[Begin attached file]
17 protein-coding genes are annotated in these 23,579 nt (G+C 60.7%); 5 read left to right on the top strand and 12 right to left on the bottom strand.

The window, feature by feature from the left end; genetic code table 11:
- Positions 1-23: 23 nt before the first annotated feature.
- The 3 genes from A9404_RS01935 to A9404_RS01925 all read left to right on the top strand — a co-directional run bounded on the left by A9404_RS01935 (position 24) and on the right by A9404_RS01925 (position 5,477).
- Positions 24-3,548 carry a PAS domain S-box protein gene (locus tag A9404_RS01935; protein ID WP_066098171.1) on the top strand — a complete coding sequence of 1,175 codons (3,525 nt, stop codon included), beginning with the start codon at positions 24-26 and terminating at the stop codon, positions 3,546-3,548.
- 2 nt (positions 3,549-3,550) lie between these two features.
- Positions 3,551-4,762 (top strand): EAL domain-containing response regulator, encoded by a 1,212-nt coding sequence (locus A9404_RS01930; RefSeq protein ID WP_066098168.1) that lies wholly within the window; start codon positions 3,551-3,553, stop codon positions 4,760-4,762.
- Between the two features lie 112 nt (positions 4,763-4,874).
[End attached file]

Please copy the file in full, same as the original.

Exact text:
17 protein-coding genes are annotated in these 23,579 nt (G+C 60.7%); 5 read left to right on the top strand and 12 right to left on the bottom strand.

The window, feature by feature from the left end; genetic code table 11:
- Positions 1-23: 23 nt before the first annotated feature.
- The 3 genes from A9404_RS01935 to A9404_RS01925 all read left to right on the top strand — a co-directional run bounded on the left by A9404_RS01935 (position 24) and on the right by A9404_RS01925 (position 5,477).
- Positions 24-3,548 carry a PAS domain S-box protein gene (locus tag A9404_RS01935; protein ID WP_066098171.1) on the top strand — a complete coding sequence of 1,175 codons (3,525 nt, stop codon included), beginning with the start codon at positions 24-26 and terminating at the stop codon, positions 3,546-3,548.
- 2 nt (positions 3,549-3,550) lie between these two features.
- Positions 3,551-4,762 (top strand): EAL domain-containing response regulator, encoded by a 1,212-nt coding sequence (locus A9404_RS01930; RefSeq protein ID WP_066098168.1) that lies wholly within the window; start codon positions 3,551-3,553, stop codon positions 4,760-4,762.
- Between the two features lie 112 nt (positions 4,763-4,874).